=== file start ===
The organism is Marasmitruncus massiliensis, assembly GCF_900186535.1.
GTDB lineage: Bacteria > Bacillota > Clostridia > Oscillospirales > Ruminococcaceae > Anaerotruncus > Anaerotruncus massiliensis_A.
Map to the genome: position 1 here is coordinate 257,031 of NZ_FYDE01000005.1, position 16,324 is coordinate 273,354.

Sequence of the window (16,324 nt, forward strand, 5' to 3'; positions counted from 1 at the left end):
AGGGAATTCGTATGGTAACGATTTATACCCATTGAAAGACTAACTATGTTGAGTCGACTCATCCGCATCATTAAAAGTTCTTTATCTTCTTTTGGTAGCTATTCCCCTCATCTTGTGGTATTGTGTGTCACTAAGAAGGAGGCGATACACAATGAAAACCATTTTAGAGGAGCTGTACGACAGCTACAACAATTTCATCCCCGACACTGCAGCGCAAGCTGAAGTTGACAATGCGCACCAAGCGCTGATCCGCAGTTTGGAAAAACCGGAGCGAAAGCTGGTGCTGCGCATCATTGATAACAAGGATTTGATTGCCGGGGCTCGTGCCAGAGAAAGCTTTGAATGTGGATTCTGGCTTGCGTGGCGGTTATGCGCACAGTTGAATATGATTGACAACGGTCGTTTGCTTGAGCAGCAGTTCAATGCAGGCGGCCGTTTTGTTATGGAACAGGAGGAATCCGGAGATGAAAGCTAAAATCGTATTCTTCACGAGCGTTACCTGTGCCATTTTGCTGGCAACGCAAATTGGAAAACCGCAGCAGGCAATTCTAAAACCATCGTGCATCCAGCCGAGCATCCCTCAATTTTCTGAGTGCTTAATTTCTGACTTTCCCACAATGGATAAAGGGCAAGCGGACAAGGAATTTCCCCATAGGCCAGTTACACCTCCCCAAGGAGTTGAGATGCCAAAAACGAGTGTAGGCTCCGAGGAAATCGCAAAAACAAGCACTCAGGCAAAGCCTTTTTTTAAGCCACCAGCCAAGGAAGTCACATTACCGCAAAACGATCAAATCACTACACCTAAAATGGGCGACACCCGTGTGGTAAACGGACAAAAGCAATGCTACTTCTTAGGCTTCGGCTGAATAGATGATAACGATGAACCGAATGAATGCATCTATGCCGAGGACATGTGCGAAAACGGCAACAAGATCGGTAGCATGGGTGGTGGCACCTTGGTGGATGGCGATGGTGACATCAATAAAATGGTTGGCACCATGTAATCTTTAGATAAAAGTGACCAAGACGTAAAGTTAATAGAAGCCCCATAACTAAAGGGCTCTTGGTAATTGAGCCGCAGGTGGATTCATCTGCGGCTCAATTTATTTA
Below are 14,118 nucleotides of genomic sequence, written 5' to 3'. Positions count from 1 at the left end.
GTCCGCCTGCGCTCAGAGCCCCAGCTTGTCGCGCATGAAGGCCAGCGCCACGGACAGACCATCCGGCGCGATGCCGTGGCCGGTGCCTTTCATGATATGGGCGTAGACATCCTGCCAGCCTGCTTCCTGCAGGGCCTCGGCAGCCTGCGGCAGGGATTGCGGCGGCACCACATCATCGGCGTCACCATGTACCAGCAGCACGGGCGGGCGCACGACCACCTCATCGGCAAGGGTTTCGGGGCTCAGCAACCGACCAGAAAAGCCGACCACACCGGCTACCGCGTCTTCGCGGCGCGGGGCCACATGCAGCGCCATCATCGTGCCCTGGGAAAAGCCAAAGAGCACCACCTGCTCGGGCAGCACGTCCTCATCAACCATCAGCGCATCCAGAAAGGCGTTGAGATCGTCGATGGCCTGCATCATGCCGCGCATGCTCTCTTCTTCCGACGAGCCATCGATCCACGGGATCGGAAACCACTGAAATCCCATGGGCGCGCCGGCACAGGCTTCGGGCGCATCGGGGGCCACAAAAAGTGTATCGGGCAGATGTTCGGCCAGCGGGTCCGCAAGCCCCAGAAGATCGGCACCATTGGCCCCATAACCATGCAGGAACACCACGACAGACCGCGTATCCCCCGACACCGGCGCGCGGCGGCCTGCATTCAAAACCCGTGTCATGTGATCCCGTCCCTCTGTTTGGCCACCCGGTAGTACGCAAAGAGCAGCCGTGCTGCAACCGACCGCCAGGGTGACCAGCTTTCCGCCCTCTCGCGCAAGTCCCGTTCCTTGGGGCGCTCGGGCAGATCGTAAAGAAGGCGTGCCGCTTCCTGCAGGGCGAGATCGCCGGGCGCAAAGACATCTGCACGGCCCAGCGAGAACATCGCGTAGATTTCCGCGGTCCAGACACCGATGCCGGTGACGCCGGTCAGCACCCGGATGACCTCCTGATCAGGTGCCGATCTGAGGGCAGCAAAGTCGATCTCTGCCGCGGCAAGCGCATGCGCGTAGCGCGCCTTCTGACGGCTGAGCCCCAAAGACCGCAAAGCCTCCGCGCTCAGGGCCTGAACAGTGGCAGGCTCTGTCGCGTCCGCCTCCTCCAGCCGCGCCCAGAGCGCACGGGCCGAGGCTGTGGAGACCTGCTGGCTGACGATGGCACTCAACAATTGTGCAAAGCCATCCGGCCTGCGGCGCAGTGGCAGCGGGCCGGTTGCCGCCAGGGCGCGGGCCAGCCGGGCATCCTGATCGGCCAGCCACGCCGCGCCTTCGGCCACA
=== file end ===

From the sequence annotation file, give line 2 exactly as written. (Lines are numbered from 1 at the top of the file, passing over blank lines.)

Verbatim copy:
GTDB lineage: Bacteria > Bacillota > Clostridia > Oscillospirales > Ruminococcaceae > Anaerotruncus > Anaerotruncus massiliensis_A.